We offer a gentle but potent style of Japanese acupuncture (Kiiko Matsumoto Style), effective with a wide range of health problems—sometimes even those that haven’t responded well to other styles of acupuncture. Japanese acupuncture is known primarily for subtler, gentler needle technique, the unique application of moxa (read below), and reliance upon palpation for diagnosis, customization, and feedback during sessions.
We also incorporate classical Chinese acupuncture, modern Chinese neurological rehabilitation techniques (including Xing Nao Kai Qiao - Nanopuncture and Neuroacupuncture scalp acupuncture), and orthopedic myofascial needling techniques. To learn more about acupuncture, the treatment process and conditions we often treat, see our FAQ page.
Many of the below approaches are integrated into our acupuncture sessions, or are offered as stand-alone appointments.
Moxa is an ancient, integral part of Chinese medicine, predating even the use of acupuncture needles. In a process referred to as "moxibustion," the dried fibers of mugwort leaves ("moxa") are shaped and lit with incense to make a warm ember, which is safely deployed to heat acupoints through such methods as mounting on the needle handle (kyu-to-shin), or burning rice-sized cones atop an ointment barrier (shiunko-kyu). Moxa smells great, feels great, and offers quantitatively measured benefits for the immune system and circulation. Though eschewed by some modern clinics as inconvenient, moxa is close to our hearts at Bridge, and you will notice the aroma as soon as you walk in.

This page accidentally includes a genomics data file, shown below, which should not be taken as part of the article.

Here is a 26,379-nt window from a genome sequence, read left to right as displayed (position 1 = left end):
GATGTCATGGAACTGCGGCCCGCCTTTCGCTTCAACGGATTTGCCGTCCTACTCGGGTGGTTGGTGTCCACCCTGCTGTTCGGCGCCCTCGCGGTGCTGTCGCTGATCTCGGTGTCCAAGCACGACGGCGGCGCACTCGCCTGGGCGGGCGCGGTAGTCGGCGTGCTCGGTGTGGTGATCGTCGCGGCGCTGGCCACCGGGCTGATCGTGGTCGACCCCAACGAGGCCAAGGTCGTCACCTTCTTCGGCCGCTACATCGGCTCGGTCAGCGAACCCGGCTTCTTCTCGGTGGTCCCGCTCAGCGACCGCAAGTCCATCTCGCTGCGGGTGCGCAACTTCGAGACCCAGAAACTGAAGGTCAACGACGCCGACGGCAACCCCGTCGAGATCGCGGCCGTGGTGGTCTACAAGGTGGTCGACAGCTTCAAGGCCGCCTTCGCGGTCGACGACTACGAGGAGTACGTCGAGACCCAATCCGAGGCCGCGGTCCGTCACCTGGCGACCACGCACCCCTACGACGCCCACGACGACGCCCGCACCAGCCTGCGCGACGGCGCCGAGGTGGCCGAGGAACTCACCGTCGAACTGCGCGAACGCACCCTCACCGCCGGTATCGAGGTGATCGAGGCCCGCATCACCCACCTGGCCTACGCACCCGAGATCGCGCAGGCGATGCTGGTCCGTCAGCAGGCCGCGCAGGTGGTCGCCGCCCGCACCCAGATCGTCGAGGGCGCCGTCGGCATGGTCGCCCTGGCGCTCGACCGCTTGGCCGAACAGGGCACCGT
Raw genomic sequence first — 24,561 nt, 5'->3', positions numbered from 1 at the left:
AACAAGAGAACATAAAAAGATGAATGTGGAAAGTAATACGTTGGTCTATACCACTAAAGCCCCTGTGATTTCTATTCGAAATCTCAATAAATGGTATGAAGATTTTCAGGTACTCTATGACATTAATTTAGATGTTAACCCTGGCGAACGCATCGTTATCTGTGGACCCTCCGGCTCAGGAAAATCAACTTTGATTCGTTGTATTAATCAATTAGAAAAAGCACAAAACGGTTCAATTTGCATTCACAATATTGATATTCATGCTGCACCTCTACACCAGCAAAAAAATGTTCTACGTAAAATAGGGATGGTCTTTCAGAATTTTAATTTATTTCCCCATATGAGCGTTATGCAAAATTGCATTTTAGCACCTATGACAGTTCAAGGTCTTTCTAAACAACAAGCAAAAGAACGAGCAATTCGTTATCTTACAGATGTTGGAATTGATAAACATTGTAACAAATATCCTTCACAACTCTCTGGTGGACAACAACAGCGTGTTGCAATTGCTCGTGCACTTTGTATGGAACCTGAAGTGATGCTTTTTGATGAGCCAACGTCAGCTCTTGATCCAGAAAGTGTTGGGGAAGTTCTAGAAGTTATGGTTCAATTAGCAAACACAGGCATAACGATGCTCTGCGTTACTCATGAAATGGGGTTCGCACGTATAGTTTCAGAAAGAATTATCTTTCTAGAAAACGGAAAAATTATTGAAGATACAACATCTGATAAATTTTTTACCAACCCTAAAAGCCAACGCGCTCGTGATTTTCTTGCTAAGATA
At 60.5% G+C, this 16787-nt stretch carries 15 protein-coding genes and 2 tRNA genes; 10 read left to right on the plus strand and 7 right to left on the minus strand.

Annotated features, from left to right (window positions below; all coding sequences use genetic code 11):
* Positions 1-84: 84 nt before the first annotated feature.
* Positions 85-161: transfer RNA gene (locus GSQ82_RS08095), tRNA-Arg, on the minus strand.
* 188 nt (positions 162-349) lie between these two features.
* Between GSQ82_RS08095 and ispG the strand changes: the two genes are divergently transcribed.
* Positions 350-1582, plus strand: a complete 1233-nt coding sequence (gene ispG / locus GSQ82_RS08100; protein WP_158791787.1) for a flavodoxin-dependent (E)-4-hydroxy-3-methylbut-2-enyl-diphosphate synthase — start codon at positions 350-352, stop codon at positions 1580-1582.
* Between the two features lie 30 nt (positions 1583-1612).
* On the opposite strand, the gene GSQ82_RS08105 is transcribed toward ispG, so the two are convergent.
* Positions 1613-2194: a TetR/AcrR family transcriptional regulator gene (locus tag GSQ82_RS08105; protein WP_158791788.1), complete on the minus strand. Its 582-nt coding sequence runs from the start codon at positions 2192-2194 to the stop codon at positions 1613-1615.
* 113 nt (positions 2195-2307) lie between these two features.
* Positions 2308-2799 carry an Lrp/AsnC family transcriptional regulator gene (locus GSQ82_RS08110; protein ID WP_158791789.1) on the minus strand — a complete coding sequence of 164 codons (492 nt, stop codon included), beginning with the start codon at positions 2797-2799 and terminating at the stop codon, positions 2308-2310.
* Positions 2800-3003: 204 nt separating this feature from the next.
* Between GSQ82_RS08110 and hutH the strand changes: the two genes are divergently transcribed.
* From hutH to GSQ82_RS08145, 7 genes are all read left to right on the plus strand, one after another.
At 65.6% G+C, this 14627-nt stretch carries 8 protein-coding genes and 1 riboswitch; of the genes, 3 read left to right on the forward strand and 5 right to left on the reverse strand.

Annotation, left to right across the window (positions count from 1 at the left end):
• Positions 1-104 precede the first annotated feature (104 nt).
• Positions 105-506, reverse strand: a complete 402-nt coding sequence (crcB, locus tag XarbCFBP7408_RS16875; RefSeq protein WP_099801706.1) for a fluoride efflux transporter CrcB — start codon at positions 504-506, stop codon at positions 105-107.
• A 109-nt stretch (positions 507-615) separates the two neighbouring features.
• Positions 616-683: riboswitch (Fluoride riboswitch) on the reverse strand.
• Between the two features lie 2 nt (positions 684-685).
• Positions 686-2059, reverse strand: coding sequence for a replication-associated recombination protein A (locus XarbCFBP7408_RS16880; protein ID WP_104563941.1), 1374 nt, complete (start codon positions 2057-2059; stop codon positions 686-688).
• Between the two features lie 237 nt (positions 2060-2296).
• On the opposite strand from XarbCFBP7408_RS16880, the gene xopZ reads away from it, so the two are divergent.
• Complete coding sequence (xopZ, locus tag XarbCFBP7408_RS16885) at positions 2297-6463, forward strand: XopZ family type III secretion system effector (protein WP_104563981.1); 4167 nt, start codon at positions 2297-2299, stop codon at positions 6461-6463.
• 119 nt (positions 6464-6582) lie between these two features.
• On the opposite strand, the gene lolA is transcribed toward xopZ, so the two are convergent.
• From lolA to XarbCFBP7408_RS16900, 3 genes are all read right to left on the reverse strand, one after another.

Cupping is an age-old therapy made famous by the circular marks visible on world-class athletes. In this versatile method, a vacuum is generated inside of a cup using a pump or fire, and the cup is placed on the body, most often the back, for 10-20 minutes. The sustained suction effect serves to deconstrain tissue and exchange blood and fluids. Cupping can remove deep-level stagnation and greatly relieve tension in muscles and connective tissue. It is well-suited to certain conditions and sometimes worked into acupuncture sessions. We also offer cupping in stand-alone sessions.
Chinese for “breath energy work,” Qi Gong is a broad term for exercises that coordinate movement, intention and breathing. We often teach simple Qi Gong exercises appropriate to a patient’s condition, such as deep breathing exercises that benefit the nervous system, or gentle mobilizations. Sometimes we even offer workshops in local parks (subscribe to our newsletter to be notified). Qi Gong also refers to the "breath work" and intention your practitioner brings to your acupuncture session to increase its efficacy. You may notice your acupuncturist engaging in deep breathing and intently focusing on a point or pathway-- this is qi gong.